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Am J Bot. 2000 May;87(5):700-10.

Photosynthetic and respiratory acclimation and growth response of Antarctic vascular plants to contrasting temperature regimes.

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  • 1Department of Plant Biology and The Photosynthesis Center, Arizona State University, Tempe, Arizona 85287-1601 USA.

Abstract

Air temperatures have risen over the past 50 yr along the Antarctic Peninsula, and it is unclear what impact this is having on Antarctic plants. We examined the growth response of the Antarctic vascular plants Colobanthus quitensis (Caryophyllaceae) and Deschampsia antarctica (Poaceae) to temperature and also assessed their ability for thermal acclimation, in terms of whole-canopy net photosynthesis (P(n)) and dark respiration (R(d)), by growing plants for 90 d under three contrasting temperature regimes: 7°C day/7°C night, 12°C day/7°C night, and 20°C day/7°C night (18 h/6 h). These daytime temperatures represent suboptimal (7°C), near-optimal (12°C), and supraoptimal (20°C) temperatures for P(n) based on field measurements at the collection site near Palmer Station along the west coast of the Antarctic Peninsula. Plants of both species grown at a daytime temperature of 20°C had greater RGR (relative growth rate) and produced 2.2-3.3 times as much total biomass as plants grown at daytime temperatures of 12° or 7°C. Plants grown at 20°C also produced 2.0-4.1 times as many leaves, 3.4-5.5 times as much total leaf area, and had 1.5-1.6 times the LAR (leaf area ratio; leaf area:total biomass) and 1.1-1.4 times the LMR (leaf mass ratio; leaf mass:total biomass) of plants grown at 12° or 7°C. Greater RGR and biomass production at 20°C appeared primarily due to greater biomass allocation to leaf production in these plants. Rates of P(n) (leaf-area basis), when measured at their respective daytime growth temperatures, were highest in plants grown at 12°C, and rates of plants grown at 20°C were only 58 (C. quitensis) or 64% (D. antarctica) of the rates in plants grown at 12°C. Thus, lower P(n) per leaf area in plants grown at 20°C was more than offset by much greater leaf-area production. Rates of whole-canopy P(n) (per plant), when measured at their respective daytime growth temperatures, were highest in plants grown at 20°C, and appeared well correlated with differences in RGR and total biomass among treatments. Colobanthus quitensis exhibited only a slight ability for relative acclimation of P(n) (leaf-area basis) as the optimal temperature for P(n) increased from 8.4° to 10.3° to 11.5°C as daytime growth temperatures increased from 7° to 12° to 20°C. There was no evidence for relative acclimation of P(n) in D. antarctica, as plants grown at all three temperature regimes had a similar optimal temperature (10°C) for P(n). There was no evidence for absolute acclimation of P(n) in either species, as rates of P(n) in plants grown at a daytime temperature of 12°C were higher than those of plants grown at daytime temperatures of 7° or 20°C, when measured at their respective growth temperatures. The poor ability for photosynthetic acclimation in these species may be associated with the relatively stable maritime temperature regime during the growing season along the Peninsula. In contrast to P(n), both species exhibited full acclimation of R(d), and rates of R(d) on a leaf-area basis were similar among treatments when measured at their respective daytime growth temperature. Our results suggest that in the absence of interspecific competition, continued warming along the Peninsula will lead to improved vegetative growth of these species due to (1) greater biomass allocation to leaf-area production (as opposed to improved rates of P(n) per leaf area) and (2) their ability to acclimate R(d), such that respiratory losses per leaf area do not increase under higher temperature regimes.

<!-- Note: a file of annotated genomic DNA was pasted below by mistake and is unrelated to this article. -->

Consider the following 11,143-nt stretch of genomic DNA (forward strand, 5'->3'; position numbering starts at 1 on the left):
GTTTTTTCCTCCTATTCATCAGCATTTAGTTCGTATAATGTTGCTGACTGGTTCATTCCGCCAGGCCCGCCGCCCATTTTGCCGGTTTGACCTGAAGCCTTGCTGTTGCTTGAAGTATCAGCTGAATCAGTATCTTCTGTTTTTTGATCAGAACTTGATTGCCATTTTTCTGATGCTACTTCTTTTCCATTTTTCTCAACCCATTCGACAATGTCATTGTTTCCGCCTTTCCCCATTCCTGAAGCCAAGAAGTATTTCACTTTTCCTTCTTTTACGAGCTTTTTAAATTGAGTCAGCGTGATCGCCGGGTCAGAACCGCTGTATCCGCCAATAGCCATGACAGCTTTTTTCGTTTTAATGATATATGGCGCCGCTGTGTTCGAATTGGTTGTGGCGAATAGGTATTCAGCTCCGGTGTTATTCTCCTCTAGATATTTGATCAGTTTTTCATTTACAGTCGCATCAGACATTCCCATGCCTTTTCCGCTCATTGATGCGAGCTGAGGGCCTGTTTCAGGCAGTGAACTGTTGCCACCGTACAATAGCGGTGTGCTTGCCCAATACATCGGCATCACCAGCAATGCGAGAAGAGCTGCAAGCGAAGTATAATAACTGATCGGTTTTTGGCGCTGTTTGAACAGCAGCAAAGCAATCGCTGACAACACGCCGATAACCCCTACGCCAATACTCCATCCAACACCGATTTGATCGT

PMID:
10811794
[PubMed]
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